Let me start by saying that I am not a distributor for Usborne Books. I just love and use their history books so much that I wanted to do a roundup of great titles. Many of their older ones are now out of print, but you can still find them used. And, they always introduce new titles that are fabulous. No matter what curriculum you use, there are many Usborne history books you need in your homeschool.
Note: Usborne books are secular. They will not follow a young-earth or creationist history. For our family, this is not a big deal because we already intentionally teach our children from a biblical worldview for every school subject, but they are also very aware that mainstream books and media are secular and evolutionist.
Usborne produces such quality picture books for history that we use them with our Christian homeschool curriculum. There are lots of picture books out there, but over my 20+ years of homeschooling, I have not found any that rival these beautiful history books targeted at multiple age levels.
If you don’t currently know a distributor for new Usborne Books, you can shop from my friend Taletha HERE.
Current Titles I Recommend (2020)
The Usborne Beginners History books are like easy readers for young readers. They are full of pictures and have plenty of info. World Wars is an excellent, excellent book for middle-and-high school students (and even parents who need a refresher!). All of their current and previous history encyclopedias are worth a space on your bookshelf.
Out-of-Print Titles You Should Find
All of these are great for elementary to middle school. I love the Usborne Book of World History for my youngest children. When we study a particular time in history, I flip to that page and let the student read about it in here. It has lots of illustrations and very short chunks of text. The Great History Search is perfect for kids who don’t read (or read very much), because it’s kind of like a “where’s Waldo” of history.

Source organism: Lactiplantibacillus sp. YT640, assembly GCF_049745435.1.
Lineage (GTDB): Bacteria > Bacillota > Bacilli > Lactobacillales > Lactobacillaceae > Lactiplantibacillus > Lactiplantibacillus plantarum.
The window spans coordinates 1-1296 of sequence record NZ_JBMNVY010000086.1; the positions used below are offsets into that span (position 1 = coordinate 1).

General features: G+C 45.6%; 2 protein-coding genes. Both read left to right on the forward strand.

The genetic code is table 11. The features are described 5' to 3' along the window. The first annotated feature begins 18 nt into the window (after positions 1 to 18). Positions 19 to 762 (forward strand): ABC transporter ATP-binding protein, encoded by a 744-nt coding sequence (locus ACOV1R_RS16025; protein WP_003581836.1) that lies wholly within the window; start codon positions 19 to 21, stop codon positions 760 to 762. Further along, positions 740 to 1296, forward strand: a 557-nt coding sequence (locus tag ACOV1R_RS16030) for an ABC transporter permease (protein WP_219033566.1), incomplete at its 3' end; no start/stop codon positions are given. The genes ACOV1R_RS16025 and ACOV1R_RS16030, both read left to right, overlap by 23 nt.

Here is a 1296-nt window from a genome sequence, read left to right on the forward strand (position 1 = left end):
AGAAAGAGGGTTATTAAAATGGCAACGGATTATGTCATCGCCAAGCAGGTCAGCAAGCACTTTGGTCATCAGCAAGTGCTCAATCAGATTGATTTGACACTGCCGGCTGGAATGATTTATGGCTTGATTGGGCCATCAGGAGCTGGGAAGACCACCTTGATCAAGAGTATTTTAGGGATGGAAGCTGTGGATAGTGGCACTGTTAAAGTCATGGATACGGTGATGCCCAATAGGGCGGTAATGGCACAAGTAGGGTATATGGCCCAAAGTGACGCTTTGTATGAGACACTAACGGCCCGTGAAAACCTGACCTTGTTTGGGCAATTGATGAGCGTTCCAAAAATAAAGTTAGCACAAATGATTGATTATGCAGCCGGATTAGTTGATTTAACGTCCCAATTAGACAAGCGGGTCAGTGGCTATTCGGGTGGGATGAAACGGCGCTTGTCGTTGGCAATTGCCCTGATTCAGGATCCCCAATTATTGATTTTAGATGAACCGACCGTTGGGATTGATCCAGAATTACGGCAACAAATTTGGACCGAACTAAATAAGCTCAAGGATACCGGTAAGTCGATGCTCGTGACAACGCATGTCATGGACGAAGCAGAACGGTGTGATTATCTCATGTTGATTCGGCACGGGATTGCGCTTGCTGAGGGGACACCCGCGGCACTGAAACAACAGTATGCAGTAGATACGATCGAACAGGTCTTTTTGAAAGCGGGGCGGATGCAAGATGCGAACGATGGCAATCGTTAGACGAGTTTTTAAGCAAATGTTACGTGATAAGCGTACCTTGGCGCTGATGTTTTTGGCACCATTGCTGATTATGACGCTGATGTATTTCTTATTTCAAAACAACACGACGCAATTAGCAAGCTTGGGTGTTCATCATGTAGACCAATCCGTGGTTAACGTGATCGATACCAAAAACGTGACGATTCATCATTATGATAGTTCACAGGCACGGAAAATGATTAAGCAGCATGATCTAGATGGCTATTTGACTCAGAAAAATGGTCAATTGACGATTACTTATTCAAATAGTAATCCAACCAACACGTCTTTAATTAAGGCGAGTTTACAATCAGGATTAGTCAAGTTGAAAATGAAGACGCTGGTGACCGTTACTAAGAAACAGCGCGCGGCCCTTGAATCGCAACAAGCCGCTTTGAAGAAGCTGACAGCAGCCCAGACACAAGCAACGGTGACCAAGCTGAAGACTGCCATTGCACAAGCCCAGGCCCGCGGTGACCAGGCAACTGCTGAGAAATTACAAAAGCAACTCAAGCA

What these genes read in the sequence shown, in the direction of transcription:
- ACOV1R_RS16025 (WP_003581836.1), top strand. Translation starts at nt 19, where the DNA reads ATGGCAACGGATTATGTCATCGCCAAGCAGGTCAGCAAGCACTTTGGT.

Search for these everywhere you get used books: yard sales, thrift stores, library sales, Thrift Books, Abe Books, Amazon used, and Instagram sellers. Some of these are old/new editions, so flip through the pages if possible so you don’t make duplicate purchases.
Obviously, there are a gazillion books available on Ancient Egypt. They are all fun! Don’t feel that you need to get them all. Get a couple that are geared to the ages of your children. (I buy them up whenever I see them, and get whatever I find, because my kids are pretty spread out in age.)
Ancient Greece and Rome
Ahhh, here’s a topic that doesn’t get addressed as much in children’s books, yet it’s so fascinating! (See my Study Guide on Beric the Briton by G. A. Henty.)
The Middle Ages/Medieval Times
How I use these books for history
Since I have a wide age range of children, I use multiple Usborne books at the same time. For instance, if we’re in the middle of an Ancient Egypt study, I’ll assign the few pages from the Usborne Book of World History to my elementary aged kids, as well as one of the books on the Pyramids, and also have them do the Great History Search pages on the Pyramids. The middle-school ages will read several pages on Ancient Egypt in the Encyclopedia of World History, plus the Time Traveler’s book or a title on mummies or pyramids. The high schooler will read the more detailed Egypt sections in Encyclopedia of the Ancient World.
I find that most Usborne books are great up through middle school age, but with exceptions. High schoolers who are visual, or not great readers, or who need a “crash course” in history they have forgotten or missed — all will benefit from the Usborne history encyclopedias.
No matter what curriculum we’re using, I add Usborne books to the reading list. They serve as interesting visual reviews of the major time periods and civilizations.
Read more of my homeschool history posts here: